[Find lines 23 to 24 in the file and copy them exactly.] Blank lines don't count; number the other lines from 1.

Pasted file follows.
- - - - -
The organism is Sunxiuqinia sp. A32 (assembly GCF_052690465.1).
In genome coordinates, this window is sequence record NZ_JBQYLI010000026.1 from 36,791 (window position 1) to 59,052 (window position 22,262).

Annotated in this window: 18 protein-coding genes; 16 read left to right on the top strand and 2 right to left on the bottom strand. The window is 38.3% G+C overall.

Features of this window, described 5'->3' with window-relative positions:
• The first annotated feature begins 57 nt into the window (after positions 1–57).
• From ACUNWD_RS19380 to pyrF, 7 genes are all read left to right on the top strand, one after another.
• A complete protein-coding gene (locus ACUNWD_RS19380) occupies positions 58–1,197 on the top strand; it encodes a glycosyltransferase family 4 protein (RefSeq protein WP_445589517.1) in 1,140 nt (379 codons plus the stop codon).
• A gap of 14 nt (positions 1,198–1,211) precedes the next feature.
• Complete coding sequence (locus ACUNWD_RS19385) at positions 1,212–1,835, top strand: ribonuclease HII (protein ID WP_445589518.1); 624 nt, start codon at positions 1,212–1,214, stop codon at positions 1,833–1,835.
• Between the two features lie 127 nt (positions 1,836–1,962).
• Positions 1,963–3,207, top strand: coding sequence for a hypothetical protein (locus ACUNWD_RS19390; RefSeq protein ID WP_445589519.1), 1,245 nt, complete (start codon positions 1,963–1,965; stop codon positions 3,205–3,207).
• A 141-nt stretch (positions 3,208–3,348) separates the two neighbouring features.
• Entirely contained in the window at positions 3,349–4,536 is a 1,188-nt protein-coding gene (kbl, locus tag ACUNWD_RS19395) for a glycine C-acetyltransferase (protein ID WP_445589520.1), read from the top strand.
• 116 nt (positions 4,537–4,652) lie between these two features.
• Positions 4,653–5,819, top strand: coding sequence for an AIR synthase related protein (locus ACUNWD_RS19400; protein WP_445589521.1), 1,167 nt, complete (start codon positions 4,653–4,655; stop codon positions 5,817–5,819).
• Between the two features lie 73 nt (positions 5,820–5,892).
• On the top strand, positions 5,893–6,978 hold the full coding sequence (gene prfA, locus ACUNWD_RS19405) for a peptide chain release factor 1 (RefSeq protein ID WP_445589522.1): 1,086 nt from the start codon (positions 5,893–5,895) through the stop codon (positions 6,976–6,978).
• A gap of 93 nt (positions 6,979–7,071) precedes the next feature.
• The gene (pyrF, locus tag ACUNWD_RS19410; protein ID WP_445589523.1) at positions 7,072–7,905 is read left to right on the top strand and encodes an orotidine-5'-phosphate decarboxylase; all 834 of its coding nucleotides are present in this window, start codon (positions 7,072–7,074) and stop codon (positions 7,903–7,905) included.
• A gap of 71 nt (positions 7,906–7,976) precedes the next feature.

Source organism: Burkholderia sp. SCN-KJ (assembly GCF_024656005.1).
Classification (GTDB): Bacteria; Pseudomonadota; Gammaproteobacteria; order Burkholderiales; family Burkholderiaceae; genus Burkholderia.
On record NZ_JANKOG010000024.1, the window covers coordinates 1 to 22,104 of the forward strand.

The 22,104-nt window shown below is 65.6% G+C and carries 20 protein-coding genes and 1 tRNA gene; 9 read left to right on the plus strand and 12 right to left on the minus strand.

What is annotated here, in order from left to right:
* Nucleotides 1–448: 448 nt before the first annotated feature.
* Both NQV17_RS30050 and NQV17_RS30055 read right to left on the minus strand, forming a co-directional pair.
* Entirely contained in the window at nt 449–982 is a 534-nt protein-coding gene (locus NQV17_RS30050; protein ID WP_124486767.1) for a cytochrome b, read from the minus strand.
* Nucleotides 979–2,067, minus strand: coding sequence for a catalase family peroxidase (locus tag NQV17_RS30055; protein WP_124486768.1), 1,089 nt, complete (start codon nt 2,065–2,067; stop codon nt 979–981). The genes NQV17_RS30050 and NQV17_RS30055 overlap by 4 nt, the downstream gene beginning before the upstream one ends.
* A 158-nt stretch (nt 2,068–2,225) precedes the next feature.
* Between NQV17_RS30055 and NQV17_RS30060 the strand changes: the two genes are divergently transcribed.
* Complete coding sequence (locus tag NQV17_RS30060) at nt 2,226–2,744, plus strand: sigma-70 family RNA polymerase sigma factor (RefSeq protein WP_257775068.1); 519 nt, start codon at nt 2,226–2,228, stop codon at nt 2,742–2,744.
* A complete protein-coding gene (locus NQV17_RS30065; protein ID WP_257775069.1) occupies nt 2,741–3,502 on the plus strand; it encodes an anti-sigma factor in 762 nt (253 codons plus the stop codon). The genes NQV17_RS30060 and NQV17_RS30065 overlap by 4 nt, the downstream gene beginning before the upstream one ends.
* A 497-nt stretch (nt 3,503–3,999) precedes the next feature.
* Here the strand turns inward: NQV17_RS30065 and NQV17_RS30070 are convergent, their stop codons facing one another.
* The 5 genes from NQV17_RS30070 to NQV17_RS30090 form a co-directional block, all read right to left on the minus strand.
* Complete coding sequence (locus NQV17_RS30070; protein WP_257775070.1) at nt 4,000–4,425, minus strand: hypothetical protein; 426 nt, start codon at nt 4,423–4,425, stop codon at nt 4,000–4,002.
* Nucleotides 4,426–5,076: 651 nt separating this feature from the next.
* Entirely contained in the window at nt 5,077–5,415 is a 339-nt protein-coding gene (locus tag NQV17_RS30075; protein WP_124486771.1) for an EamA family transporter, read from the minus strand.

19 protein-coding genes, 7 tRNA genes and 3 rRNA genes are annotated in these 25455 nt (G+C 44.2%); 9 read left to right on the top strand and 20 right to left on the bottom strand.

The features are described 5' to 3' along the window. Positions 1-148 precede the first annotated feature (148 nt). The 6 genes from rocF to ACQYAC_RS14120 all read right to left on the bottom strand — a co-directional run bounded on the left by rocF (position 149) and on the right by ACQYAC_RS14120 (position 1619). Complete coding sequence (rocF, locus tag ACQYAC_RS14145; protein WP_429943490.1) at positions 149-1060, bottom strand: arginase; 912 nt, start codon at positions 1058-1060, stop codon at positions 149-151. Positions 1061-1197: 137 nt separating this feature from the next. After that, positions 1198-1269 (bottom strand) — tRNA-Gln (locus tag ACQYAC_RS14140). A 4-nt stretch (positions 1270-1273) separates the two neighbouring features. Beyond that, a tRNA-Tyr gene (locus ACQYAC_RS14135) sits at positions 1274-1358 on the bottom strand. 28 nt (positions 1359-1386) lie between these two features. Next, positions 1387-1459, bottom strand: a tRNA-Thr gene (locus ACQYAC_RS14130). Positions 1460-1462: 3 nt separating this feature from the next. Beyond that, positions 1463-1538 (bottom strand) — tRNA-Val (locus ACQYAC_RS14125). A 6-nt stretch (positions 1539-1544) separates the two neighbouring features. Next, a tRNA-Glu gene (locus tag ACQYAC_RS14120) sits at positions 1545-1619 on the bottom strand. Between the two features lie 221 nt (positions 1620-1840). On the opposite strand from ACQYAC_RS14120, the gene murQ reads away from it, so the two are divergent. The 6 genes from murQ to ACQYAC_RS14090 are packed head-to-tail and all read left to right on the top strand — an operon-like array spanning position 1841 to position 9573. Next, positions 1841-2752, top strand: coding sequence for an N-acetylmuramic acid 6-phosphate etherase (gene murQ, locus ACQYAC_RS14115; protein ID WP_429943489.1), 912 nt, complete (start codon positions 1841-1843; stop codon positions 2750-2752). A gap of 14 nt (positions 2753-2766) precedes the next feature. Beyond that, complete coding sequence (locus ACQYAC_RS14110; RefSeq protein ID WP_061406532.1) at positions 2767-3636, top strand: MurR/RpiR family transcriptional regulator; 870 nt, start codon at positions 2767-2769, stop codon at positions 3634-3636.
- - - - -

On record NZ_JANKOG010000024.1, the window covers coordinates 1 to 22,104 of the forward strand.

The 22,104-nt window shown below is 65.6% G+C and carries 20 protein-coding genes and 1 tRNA gene; 9 read left to right on the plus strand and 12 right to left on the minus strand.